Beyond Wall Street Landlords: How Private Equity in the Rental Market Makes Housing Unaffordable, Unstable, and Unhealth

Ferrer, Alexander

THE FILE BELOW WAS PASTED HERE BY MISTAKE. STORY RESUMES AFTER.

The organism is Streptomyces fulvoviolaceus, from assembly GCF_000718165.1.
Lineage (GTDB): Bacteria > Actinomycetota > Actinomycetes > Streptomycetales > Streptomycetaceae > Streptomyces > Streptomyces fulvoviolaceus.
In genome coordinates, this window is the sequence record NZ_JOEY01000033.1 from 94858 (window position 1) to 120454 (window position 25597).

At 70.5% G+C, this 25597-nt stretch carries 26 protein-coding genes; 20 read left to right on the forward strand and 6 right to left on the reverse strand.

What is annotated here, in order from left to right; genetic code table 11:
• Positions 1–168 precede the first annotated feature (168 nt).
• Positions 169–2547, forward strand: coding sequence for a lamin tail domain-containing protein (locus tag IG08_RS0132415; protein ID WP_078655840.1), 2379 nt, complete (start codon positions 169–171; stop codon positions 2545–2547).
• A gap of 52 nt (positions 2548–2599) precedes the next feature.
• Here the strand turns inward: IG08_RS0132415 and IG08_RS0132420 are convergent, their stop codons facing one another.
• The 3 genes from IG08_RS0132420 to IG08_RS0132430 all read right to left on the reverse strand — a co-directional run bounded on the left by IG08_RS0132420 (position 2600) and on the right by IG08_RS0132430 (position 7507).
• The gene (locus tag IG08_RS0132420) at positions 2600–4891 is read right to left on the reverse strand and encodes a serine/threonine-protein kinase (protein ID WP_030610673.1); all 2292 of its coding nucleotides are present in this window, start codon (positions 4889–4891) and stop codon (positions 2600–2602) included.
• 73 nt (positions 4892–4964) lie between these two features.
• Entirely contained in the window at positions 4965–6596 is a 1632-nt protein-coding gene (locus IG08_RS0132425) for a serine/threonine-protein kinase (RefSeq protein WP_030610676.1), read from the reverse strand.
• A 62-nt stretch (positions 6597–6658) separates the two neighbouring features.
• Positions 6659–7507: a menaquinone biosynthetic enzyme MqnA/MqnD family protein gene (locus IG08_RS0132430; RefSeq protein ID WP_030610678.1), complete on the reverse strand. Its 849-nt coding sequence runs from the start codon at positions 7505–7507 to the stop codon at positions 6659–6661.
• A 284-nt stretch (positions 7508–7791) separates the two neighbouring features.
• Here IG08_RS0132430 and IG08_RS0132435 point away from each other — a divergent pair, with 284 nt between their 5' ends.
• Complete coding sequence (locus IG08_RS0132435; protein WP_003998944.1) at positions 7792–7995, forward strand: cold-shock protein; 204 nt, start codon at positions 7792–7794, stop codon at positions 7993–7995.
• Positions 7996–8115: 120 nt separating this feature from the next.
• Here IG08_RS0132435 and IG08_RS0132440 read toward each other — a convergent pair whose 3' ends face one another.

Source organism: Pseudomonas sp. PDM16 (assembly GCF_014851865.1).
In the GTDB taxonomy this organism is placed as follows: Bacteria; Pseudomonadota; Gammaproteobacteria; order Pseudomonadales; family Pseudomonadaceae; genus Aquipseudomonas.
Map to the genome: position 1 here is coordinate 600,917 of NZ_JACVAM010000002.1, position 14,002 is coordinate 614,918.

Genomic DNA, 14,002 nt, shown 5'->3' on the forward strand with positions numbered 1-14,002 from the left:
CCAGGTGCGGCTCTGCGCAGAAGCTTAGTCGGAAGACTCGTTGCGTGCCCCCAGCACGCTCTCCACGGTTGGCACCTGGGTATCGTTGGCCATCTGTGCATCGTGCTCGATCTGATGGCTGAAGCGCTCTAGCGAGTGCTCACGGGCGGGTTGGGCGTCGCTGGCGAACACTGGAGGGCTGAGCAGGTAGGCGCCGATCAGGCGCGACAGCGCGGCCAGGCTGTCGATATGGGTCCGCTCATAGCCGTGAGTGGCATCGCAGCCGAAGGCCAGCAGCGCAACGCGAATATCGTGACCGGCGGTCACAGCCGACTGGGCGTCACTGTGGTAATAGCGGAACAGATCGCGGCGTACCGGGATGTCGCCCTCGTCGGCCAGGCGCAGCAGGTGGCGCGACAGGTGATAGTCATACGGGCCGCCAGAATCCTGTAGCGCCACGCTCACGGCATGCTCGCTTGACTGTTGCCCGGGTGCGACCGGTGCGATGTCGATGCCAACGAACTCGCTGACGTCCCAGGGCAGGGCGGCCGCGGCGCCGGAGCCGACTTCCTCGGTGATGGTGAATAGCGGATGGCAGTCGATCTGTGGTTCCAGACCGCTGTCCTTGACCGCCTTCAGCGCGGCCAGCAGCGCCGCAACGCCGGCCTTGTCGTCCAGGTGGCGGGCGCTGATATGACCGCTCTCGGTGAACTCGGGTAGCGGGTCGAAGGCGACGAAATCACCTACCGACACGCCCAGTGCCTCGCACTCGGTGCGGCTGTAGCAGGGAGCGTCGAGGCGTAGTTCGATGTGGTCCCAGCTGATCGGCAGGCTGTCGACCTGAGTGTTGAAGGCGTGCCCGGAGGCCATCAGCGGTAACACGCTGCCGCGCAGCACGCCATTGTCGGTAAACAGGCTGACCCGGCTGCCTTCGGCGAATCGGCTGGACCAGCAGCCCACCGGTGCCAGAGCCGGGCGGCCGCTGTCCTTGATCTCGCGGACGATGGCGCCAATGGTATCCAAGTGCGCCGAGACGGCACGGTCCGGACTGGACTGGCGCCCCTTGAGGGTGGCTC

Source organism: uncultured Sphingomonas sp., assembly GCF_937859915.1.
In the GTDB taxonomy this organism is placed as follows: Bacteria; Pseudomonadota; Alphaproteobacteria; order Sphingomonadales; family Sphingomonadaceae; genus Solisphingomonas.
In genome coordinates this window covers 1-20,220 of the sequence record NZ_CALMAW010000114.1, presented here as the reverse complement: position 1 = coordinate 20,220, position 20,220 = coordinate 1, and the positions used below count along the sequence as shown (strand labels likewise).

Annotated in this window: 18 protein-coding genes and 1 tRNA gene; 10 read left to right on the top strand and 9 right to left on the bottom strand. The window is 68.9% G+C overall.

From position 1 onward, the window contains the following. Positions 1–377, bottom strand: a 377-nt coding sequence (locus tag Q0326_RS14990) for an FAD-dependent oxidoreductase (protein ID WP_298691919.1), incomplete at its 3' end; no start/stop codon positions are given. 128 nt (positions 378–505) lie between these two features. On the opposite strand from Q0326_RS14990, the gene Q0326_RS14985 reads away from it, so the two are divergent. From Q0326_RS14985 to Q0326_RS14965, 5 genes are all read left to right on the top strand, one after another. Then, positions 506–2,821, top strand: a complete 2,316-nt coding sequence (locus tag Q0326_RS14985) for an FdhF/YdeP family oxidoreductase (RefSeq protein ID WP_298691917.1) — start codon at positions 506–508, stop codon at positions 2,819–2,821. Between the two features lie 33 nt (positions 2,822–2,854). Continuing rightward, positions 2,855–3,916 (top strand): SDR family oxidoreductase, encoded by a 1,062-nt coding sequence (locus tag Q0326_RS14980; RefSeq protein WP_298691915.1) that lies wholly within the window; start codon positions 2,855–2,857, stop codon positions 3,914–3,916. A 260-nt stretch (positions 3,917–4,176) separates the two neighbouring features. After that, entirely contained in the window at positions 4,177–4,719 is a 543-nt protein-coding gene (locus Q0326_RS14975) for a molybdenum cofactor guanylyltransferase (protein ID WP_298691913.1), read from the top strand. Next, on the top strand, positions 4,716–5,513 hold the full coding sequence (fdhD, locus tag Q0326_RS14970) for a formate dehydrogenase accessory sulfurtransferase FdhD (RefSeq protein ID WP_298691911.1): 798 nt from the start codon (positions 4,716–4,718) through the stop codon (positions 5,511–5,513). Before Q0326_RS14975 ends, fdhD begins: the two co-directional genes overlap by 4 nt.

Since 2000, the proportion of housing in corporate hands has increased dramatically. This trend started in the 1990s with the birth of the Real Estate Investment Trust (REIT) and the Limited Liability Company (LLC) and accelerated dramatically because of the 2008 foreclosure crisis. According to the U.S. Census Bureau, in 2000 individuals owned about 55% of the country’s rental stock, but by 2018 the share had fallen to just over 40%, and a plurality was owned by corporate vehicles for the first time in history. This consolidation of the rental housing stock into corporate hands affected all property types and threatens the stability of housing because integration into global financial circuits and the application of corporate management strategies and profit-making imperatives transform housing from home to investment. As this report demonstrates, this transformation is even more apparent in Los Angeles, where investment vehicles own 67% of rental housing.